From jurisdictional fragmentation to regional integration?  A study on cross-border planning and governance in Yangtze River Delta, China


  • Simin Yan Heidelberg University, Institute of Geography & Kassel University, FB 06 Architecture - Urban Planning - Landscape Planning
  • Dr. Anna Growe Kassel University, FB 06 Architecture - Urban Planning - Landscape Planning
  • Jun Wen Delft University of Technology, Faculty of Architecture and the Built Environment


State rescaling, Regional integration, cross-jurisdictional planning and governance, urban entrepreneurship, Yangtze River Delta (YRD), China




State-power participation is a significant symptom of cross-jurisdictional planning and governance in China (Li and Wu, 2012; Yeh and Chen, 2020). The academic debate on this topic shows a bias towards discussion in a given stage rather than from a historical perspective (Salder, 2020), and towards macro policy-making analyses rather than empirical studies at the local level (Luo and Shen, 2009). Have the objectives, tasks, or approaches to regional planning changed in China? If so, how have these changes been realized at the macro and micro levels? Can we see a recentralization of the state in response to the unregulated urban competition?

Drawing on the historical perspective, we first explore these issues by tracing the recurrent regional plans and related institutionalized experiments in the Yangtze River Delta (YRD). The fact that YRD spans four provincial administrative divisions in China–Shanghai, Jiangsu, Zhejiang, and Anhui–has been a cause of much concern because the socio-economic interdependences constitute a functionally intertwined but politically fragmented region. To capture “who” has carried out “which kind of” collaborative actions “by what” institutional framework since Chinese reform and opening up in 1978, we use the content analysis method to sort through 81 policy records in YRD regional governance, covering plans, agreements, regulations, protocols, and memos. Adopting Dühr's approach (2007), we highlight the comparison of cartographic representations and their continuities and discontinuities in three YRD regional plans approved by the central government.

To gain a detailed understanding of planning implementation and transboundary cooperation at the local level, we conducted field research in three cross-provincial practices: the YRD Eco-Green Integrated Development Demonstration Zone (across Shanghai, Jiangsu, and Zhejiang Provinces), the Jiangning-Bowang Cross-Border Integration Demonstration Area (across Jiangsu and Anhui Provinces), and the Xin’anjiang-Qiandao Lake ecological protection compensation sample region (across Zhejiang and Anhui Provinces). Seventeen key insiders were interviewed regarding three focus groups– politicians, planners, and experts. The results so far indicate that some changes are taking place in the regional development of the YRD:

  1. There is a trend towards diversification of the participants and objectives in regional governance of the YRD. It shifts from a dominant public actor to a multi-actor mix (including political, scientific, and business), and from a single industrial focus to a multifaceted (economic, ecological, and social) integration imperative.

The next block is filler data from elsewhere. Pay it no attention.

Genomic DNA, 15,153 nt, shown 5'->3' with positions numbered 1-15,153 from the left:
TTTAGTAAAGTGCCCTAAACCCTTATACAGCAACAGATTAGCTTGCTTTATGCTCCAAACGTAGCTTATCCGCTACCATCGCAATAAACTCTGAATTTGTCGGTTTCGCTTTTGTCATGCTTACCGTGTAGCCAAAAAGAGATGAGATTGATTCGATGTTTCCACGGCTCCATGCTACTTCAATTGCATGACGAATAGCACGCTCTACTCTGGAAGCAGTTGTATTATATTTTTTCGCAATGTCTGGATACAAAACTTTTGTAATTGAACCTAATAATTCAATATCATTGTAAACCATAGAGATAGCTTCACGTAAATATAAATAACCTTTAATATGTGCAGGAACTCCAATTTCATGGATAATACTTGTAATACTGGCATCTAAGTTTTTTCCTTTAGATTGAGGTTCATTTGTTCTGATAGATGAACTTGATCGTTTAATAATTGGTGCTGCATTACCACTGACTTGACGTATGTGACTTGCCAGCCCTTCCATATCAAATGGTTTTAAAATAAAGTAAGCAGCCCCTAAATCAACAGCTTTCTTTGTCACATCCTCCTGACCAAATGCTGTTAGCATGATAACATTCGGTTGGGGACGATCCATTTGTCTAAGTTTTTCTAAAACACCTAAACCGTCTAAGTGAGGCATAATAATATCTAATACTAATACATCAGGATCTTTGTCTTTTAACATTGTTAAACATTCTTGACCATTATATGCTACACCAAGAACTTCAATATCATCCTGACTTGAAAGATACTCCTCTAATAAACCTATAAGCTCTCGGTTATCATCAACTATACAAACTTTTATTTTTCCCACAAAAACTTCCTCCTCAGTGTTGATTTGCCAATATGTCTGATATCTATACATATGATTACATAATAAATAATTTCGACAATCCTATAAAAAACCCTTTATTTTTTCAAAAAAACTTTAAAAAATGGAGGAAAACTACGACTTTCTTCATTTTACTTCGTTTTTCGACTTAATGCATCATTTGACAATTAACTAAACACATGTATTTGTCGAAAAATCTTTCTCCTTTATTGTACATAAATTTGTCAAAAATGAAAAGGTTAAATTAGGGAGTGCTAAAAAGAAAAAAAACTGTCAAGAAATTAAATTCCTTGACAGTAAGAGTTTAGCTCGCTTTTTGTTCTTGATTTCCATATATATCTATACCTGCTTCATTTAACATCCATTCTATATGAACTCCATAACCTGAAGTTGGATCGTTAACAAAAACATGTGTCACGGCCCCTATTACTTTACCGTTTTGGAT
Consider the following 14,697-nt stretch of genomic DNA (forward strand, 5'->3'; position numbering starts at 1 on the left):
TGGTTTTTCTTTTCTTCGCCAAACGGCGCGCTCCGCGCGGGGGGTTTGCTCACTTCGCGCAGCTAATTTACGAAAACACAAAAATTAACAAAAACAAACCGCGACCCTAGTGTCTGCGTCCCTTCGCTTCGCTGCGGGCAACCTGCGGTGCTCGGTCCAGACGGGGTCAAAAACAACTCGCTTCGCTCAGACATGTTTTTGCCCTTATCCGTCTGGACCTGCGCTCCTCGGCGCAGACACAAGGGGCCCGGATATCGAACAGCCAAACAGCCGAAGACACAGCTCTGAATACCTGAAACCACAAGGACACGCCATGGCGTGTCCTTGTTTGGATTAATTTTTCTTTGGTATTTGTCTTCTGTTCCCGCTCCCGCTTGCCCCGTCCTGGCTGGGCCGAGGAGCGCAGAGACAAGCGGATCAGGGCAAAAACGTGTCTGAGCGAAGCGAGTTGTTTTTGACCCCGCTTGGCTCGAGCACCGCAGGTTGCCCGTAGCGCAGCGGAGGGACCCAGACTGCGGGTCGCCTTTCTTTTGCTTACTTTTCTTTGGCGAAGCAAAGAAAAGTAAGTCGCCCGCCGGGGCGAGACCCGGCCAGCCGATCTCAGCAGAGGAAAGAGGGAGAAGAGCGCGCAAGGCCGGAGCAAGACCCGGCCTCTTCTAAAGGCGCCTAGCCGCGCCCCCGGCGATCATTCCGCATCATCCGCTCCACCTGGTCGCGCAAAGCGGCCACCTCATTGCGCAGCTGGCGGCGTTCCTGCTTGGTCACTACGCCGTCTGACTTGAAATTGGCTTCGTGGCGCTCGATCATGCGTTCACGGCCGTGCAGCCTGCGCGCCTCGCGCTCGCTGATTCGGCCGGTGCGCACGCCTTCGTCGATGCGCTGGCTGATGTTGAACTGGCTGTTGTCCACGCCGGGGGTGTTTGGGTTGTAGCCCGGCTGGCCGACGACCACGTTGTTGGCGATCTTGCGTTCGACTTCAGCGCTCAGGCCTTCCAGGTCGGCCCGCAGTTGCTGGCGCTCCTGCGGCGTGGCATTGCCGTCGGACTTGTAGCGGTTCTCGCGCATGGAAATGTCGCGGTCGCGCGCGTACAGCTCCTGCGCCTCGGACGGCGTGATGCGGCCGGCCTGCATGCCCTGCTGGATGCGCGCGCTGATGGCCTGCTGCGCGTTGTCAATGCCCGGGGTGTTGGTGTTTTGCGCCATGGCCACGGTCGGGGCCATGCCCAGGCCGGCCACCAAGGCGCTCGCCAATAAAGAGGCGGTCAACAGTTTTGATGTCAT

2. National will consistently play critical roles in facilitating integrated planning and institutional reforms in YRD. With the top-down regional vision of equitable and synergistic development, former peripheral nodes of the governance network have gradually moved closer to the centre and gained privileged priority in emerging areas.
  3. The changing role of the state has documented a difficult path from local competition to regional integration in the YRD. The regional identity among localities has been raised, while bottom-up urban entrepreneurship has continued inter-city competition over crucial resources such as land and fiscal capital.

Planning and governance across borders show a dynamic de- and re-territorialization and/or institutionalization in the YRD case. The governance model in the new era has explicitly experienced profound state rescaling. Arguably, this is not the restoration of early nationalism but a fusion of new and old governance models to consider as a new stage of China’s regional integration and governance.


Dühr, S. (2007) The visual language of spatial planning: exploring cartographic representations for spatial planning in Europe. Routledge.

Li, Y. and Wu, F. (2012) ‘The transformation of regional governance in China: The rescaling of statehood’, Progress in Planning, 78(2), pp. 55–99. Available at:

Luo, X. and Shen, J. (2009) ‘A study on inter-city cooperation in the Yangtze river delta region, China’, Habitat International, 33(1), pp. 52–62. Available at:

Salder, J. (2020) ‘Spaces of regional governance: A periodisation approach’, Environment and Planning C: Politics and Space, 38(6), pp. 1036–1054. Available at:

Yeh, A.G.-O. and Chen, Z. (2020) ‘From cities to super mega city regions in China in a new wave of urbanisation and economic transition: Issues and challenges’, Urban Studies, 57(3), pp. 636–654. Available at: